# Tagged: Measure of Position

## Quantiles or Fractiles

When the number of observations is sufficiently large, the principle by which a distribution is divided into two equal parts may be extended to divide the distribution into four, five, eight, ten, or hundred equal parts. Let us start learning about Quantiles or Fractiles.

#### Quartiles

These are the values that divide a distribution into four equal parts. There are three quartiles denoted by $Q_1, Q_2$, and $Q_3$. If $x_1,x_2,\cdots,x_n$ are $n$ observations on a variable $X$, and $x_{(1)}, x_{(2)}, \cdots, x_{(n)}$ is their array then $r$th quartile $Q_r$ is the values of $X$, such that $\frac{r}{4}$ of the observations is less than that value of $X$ and $\frac{4-r}{4}$ of the observations is greater. Thus $Q_1$ is the value of $X$ such that $\frac{1}{4}$ of the observations is less than the value of $X$ and $\frac{4-1}{4}$ of the observations is greater, the $Q_3$ is the value of $X$, such that $\frac{3}{4}$ of the observations is less than that of $X$ and $\frac{4-3}{4}$ of the observations is greater.

#### Deciles

These are the values that divide a distribution into ten equal parts. There are 9 deciles $D_1, D_2, \cdots, D_9$.

#### Percentiles

These are the values that divide a distribution into a hundred equal parts. There are 99 percentiles denoted as $P_1,P_2,\cdots, P_{99}$.

The median, quartiles, deciles, percentiles, and other partition values are collectively called quantiles or fractiles. All quantiles are percentages. For example, $P_{50}, Q_2$, and $D_5$ are also median.

\begin{align*}
Q_2 &= D_5 = P_{50}\\
Q_1 &= P_{25} = D_{2.5}\\
Q_3 &= P_{75}=D_{7.5}
\end{align*}
The $r$th quantile, $k$th decile, and $j$th percentile are located in the array by the following relation:
For ungrouped Date

\begin{align}
Q_r &=\frac{r(n+1)}{4}\text{th value in the distribution and } r=1,2,3\\
D_k &=\frac{k(n+1)}{10}\text{th value in the distribution and } k=1,2,\cdots, 9\\
P_j &=\frac{j(n+1)}{100}\text{th value in the distribution and } k=1,2,\cdots, 99
\end{align}
For grouped Data
\begin{align}
Q_r&= l+\frac{h}{f}\left(\frac{rn}{4}-c\right)\\
D_k&= l+\frac{h}{f}\left(\frac{kn}{10}-c\right)\\
P_j&= l+\frac{h}{f}\left(\frac{jn}{100}-c\right)
\end{align}

A procedure for obtaining percentile (quartiles, deciles) of a data set of size $n$ is as follows:

Step 1: Arrange the data in ascending/ descending order.
Step 2: Compute an index $i$ as follows: $i=\frac{p}{100} (n+1)$th (in case of odd observation).

• If $i$ is an integer, the $p$th percentile is the average of the $i$th and $(i+1)$th data values.
• if $i$ is not an integer then round $i$ up to the nearest integer and take the value at that position or use some mathematics to locate the value of percentile between $i$th and $(i+1)$th value.

Percentile Example:

Consider the following (sorted) data values: 380, 600, 690, 890, 1050, 1100, 1200, 1900, 890000.

For the $p=10$th percentile, $i=\frac{p}{100} (n+1) =\frac{10}{100} (9+1)= 1$. So the 10th percentile is the first sorted value or 380.

For the $p=75$ percentile, $i=\frac{p}{100} (n+1)= \frac{75}{100}(9+1) = 7.5$

To get the actual value we need to compute 7th value + (8th value – 7th value) $\times 0.5$. That is, $1200 + (1900-1200)\times 0.5 = 1200+350 = 1550$.

## Quartiles: Measure of relative standing of an observation within data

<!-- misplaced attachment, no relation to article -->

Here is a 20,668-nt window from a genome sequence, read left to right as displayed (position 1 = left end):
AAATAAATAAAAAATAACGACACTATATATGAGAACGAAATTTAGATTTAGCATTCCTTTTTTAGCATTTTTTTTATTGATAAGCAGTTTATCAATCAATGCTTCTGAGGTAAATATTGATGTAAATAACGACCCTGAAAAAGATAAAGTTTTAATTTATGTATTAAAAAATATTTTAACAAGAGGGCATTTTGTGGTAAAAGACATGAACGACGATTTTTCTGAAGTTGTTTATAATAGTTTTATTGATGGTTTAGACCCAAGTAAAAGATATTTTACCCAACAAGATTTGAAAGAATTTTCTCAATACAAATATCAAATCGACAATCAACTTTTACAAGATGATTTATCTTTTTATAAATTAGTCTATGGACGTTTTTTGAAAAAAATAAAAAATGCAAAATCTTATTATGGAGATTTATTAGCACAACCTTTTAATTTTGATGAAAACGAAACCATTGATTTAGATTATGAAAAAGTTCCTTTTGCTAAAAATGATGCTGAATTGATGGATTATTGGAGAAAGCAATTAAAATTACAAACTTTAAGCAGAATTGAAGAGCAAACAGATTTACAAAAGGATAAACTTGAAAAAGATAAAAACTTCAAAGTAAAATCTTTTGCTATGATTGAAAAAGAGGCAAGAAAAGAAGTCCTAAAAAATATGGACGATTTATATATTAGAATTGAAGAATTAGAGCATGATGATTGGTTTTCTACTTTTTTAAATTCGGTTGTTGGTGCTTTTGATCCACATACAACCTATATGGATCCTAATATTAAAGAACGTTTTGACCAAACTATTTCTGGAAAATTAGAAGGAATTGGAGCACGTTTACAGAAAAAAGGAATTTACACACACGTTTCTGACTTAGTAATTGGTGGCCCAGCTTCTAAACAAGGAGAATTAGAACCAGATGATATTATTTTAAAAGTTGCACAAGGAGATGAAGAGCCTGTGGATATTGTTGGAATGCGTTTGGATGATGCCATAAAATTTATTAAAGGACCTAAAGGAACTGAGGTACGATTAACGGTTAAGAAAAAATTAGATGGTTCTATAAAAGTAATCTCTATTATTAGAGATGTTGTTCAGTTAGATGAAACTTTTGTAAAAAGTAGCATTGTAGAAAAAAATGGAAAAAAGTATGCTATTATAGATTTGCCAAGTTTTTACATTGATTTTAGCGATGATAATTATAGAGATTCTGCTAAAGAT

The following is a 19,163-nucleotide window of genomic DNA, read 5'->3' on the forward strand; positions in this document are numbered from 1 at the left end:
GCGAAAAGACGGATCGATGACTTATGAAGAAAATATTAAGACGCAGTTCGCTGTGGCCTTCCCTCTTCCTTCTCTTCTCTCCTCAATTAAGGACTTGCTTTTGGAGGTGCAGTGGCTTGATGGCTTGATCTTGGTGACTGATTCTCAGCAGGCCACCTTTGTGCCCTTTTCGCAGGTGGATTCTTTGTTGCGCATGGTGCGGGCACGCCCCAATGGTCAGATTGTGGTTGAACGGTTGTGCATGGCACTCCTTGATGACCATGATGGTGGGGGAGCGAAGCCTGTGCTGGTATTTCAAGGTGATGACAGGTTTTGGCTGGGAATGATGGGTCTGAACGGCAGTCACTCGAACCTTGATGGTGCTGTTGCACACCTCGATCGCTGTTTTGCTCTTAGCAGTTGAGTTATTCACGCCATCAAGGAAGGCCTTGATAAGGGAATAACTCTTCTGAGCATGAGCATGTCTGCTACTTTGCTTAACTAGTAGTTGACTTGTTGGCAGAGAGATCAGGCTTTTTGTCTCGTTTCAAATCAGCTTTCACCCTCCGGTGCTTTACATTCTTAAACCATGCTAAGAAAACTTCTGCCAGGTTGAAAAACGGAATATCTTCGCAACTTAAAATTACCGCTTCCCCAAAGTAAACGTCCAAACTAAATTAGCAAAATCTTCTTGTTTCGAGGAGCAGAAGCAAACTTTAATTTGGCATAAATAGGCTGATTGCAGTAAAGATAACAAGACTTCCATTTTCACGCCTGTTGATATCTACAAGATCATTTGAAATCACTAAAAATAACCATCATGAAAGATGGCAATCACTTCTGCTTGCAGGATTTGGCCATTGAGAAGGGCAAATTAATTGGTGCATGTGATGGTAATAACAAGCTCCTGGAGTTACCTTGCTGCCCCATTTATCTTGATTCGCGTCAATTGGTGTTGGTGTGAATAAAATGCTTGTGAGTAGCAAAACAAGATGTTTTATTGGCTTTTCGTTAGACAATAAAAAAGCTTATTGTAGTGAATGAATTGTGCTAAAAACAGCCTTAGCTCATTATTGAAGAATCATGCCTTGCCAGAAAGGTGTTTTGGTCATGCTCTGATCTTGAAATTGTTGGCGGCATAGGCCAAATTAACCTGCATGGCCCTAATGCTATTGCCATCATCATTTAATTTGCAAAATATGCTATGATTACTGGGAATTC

Like Percentile and Deciles, Quartiles is a type of Quantile, which is a measure of the relative standing of observation within the data set. Quartiles are the values are three points that divide the data into four equal parts each group comprising a quarter of the data (the first quartile $Q_1$, second quartile $Q_2$ (also median) and the third quartile $Q_3$) in the order statistics. The first quartile, (also known as the lower quartile) is the value of order statistic that exceeds 1/4 of the observations and less than the remaining 3/4 observations. The third quartile is known as upper quartile is the value in the order statistic that exceeds 3/4 of the observations and is less than remaining 1/4 observations, while the second quartile is the median.

## Quartiles for Ungrouped Data

For ungrouped data, the quartiles are calculated by splitting the order statistic at the median and then calculating the median of the two halves. If n is odd, the median can be included in both sides.

Example: Find the $Q_1, Q_2$ and $Q_3$ for the following ungrouped data set 88.03, 94.50, 94.90, 95.05, 84.60.Solution: We split the order statistic at the median and calculate the median of two halves. Since n is odd, we can include the median in both halves. The order statistic is 84.60, 88.03, 94.50, 94.90, 95.05.

\begin{align*}
Q_2&=median=Y_{(\frac{n+1}{2})}=Y_{(3)}\\
&=94.50  (\text{the third observation})\\
Q_1&=\text{Median of the first three value}=Y_{(\frac{3+1}{2})}\\&=Y_{(2)}=88.03 (\text{the second observation})\\
Q_3&=\text{Median of the last three values}=Y_{(\frac{3+5}{2})}\\
&=Y_{(4)}=94.90 (\text{the forth observation})
\end{align*}

## Quartiles for Grouped Data

For the grouped data (in ascending order) the quartiles are calculated as:
\begin{align*}
Q_1&=l+\frac{h}{f}(\frac{n}{4}-c)\\
Q_2&=l+\frac{h}{f}(\frac{2n}{4}-c)\\
Q_3&=l+\frac{h}{f}(\frac{3n}{4}-c)
\end{align*}
where
l    is the lower class boundary of the class containing the $Q_1,Q_2$ or $Q_3$.
h    is the width of the class containing the $Q_1,Q_2$ or $Q_3$.
f    is the frequency of the class containing the $Q_1,Q_2$ or $Q_3$.
c    is the cumulative frequency of the class immediately preceding to the class containing $Q_1,Q_2$ or $Q_3, \left[\frac{n}{4},\frac{2n}{4} \text{or} \frac{3n}{4}\right]$ are used to locate $Q_1,Q_2$ or $Q_3$ group.

Example: Find the quartiles for the following grouped data Solution: To locate the class containing $Q_1$, find $\frac{n}{4}$th observation which is here $\frac{30}{4}$th observation i.e. 7.5th observation. Note that 7.5th observation falls in the group ($Q_1$ group) 90.5–95.5.
\begin{align*}
Q_1&=l+\frac{h}{f}(\frac{n}{4}-c)\\
&=90.5+\frac{5}{4}(7.5-6)=90.3750
\end{align*}

For $Q_2$, the $\frac{2n}{4}$th observation=$\frac{2 \times 30}{4}$th observation = 15th observation falls in the group 95.5–100.5.
\begin{align*}
Q_2&=l+\frac{h}{f}(\frac{2n}{4}-c)\\
&=95.5+\frac{5}{10}(15-10)=98
\end{align*}

For $Q_3$, the $\frac{3n}{4}$th observation=$\frac{3\times 30}{4}$th = 22.5th observation. So
\begin{align*}
Q_3&=l+\frac{h}{f}(\frac{3n}{4}-c)\\
&=100.5+\frac{5}{6}(22.5-20)=102.5833
\end{align*}

Reference:

## Percentiles: Measure of relative standing of an observation within data

Percentiles are a measure of the relative standing of observation within a data. Percentiles divide a set of observations into 100 equal parts, and percentile scores are frequently used to report results from national standardized tests such as NAT, GAT, etc.